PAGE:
Pope Francis designates three Denver priests as Missionaries of Mercy

The following words from Romans 11 guide the “Missionaries of Mercy”: “For God has consigned all to disobedience, that he may have mercy upon all.”

As part of the Jubilee Year of Mercy, Pope Francis has decreed that each diocese around the globe designate certain priests as Missionaries of Mercy in an effort to facilitate and promote the theme of mercy around which the Jubilee Year revolves.

In the Archdiocese of Denver, Archbishop Samuel J. Aquila has recommended three men to serve as Missionaries of Mercy on the local front: Father Paul Kostka, chaplain of Bishop Machebeuf High School, Father John Ignatius, chaplain of the University of Denver, and Monsignor J. Anthony McDaid, J.C.D., pastor of Risen Christ Church.

The men traveled to Rome and were officially commissioned by the Holy Father as missionaries of mercy on Feb. 10, Ash Wednesday.

As Missionaries of Mercy, Father Kostka, Father Ignatius and Monsignor McDaid are charged with the task of being readily available to perform specific functions relating to the Jubilee Year. This includes preaching on mercy and being available in a particular way to perform the sacrament of reconciliation. They’ll be placed on a register alongside all of the other nearly 800 missionaries around the world for easy contact should a need for them arise.

Another function of the missionaries of mercy is to forgive sins normally reserved for the Holy See. The Holy Father has given permission to these men to forgive such sins without reference to the Vatican. Examples of such sins would be the desecration of the Eucharist or a priest breaking the seal of confession.

Each of the men chosen to be Missionaries of Mercy in Denver said they are honored.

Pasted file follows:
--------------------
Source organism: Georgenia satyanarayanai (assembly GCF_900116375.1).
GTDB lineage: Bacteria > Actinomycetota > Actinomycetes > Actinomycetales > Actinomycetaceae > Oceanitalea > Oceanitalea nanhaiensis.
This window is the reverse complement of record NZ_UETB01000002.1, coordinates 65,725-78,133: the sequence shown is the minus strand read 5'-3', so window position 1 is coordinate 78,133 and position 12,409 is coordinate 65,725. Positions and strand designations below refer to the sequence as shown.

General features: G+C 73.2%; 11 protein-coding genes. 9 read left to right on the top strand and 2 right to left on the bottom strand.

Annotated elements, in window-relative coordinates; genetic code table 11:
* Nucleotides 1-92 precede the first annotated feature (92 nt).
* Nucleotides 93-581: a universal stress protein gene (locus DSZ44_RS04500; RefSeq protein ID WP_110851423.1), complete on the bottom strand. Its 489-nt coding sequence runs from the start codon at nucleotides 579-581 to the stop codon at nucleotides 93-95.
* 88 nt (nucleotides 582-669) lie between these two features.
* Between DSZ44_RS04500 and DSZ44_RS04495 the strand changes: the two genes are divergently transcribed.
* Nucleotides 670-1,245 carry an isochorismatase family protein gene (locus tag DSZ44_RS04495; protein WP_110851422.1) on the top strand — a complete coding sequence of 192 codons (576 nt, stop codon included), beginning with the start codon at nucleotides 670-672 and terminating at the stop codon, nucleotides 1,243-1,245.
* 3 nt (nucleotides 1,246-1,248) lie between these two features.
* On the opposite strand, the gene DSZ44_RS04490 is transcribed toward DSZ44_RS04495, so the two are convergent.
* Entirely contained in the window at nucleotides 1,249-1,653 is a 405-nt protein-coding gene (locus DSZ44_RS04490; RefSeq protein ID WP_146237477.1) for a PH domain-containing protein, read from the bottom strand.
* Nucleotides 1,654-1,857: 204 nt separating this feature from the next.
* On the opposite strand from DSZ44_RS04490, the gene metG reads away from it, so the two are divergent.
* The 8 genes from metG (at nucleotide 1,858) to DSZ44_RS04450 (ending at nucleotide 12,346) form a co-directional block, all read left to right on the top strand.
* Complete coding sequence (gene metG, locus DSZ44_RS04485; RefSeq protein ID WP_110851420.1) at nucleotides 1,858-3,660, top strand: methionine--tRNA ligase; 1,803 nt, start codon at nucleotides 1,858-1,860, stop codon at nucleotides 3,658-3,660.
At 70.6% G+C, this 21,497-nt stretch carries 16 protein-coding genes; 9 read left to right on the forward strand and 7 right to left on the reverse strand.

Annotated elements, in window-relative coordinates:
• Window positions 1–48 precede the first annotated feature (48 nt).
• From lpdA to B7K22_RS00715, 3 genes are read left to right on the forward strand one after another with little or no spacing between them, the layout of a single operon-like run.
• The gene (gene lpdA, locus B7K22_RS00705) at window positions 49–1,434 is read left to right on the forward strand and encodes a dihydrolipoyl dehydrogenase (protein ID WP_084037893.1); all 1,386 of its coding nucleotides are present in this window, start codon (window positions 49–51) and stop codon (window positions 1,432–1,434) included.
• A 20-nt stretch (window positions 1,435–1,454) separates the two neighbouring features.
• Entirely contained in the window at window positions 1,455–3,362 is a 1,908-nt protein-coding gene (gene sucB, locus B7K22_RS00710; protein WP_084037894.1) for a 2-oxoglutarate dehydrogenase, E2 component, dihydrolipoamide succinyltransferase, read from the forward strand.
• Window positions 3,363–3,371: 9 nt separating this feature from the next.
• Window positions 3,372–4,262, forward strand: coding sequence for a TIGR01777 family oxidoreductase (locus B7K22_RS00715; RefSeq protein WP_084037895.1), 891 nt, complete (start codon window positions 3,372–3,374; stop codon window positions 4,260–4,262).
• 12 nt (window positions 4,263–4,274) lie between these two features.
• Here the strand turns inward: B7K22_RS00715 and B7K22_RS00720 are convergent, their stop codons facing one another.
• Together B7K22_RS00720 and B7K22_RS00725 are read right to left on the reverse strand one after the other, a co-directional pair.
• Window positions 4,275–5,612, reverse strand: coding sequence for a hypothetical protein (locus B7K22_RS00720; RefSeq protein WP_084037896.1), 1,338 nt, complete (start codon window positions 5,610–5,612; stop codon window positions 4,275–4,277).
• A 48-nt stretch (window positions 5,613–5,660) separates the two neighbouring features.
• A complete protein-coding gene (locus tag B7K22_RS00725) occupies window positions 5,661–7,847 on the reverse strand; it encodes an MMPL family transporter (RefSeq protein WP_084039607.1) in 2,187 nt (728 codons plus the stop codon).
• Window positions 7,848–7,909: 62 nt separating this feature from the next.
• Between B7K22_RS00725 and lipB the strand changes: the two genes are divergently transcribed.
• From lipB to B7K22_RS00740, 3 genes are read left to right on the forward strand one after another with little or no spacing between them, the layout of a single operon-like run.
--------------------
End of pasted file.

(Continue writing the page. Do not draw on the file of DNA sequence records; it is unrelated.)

“In quiet moments, I say, ‘why me, Lord?’” Monsignor McDaid said. “The answer is because you’re such a great sinner and need mercy and therefore, you might be a good Missionary of Mercy.”

“It was a surprising blessing,” Father Ignatius said.

The official Vatican website for the Jubilee Year describes several characteristics that should be exemplified by the missionaries, including being a “living sign of the Father’s welcome to all those in search of forgiveness,” “inspiring preachers of mercy,” “herald of the joy of forgiveness,” and “welcoming, loving and compassionate confessors.”

Father Kostka, Father Ignatius and Monsignor McDaid each bring different insights and suggestions for living out the Jubilee Year.

In addition to the sacrament of reconciliation, Father Kostka emphasized the significance of pilgrimage during the Jubilee Year, specifically international pilgrimage.

“Pilgrimage is not just a tourist trip we go on, it’s actually reflective of the fact that our whole life is a pilgrimage and the Lord himself is with us on the pilgrimage,” he said. “The value of international pilgrimage is it helps connect us with the universal Church. It’s easy to forget about the reality that the Church is universal and it exists in Africa and Asia and all of these different cultures. Pilgrimaging to a place far away can help a person to encounter the universality of the Church.”

Father Ignatius said this Jubilee Year is a great opportunity to extend mercy not only to those who may have wronged us, but also to ourselves.

“Even when we’re forgiven we beat ourselves up and hold things against ourselves. We’ve accepted that God’s forgiven us but sometimes we really haven’t let ourselves up,” Father Ignatius said. “We hold ourselves to a higher standard than God does.”

Monsignor McDaid said this Jubilee Year provides an opportunity to stop and think about the state of the world and the need for God’s mercy in it. We need to be aware of our own sinfulness in order to see how in need of God’s mercy we are, he said.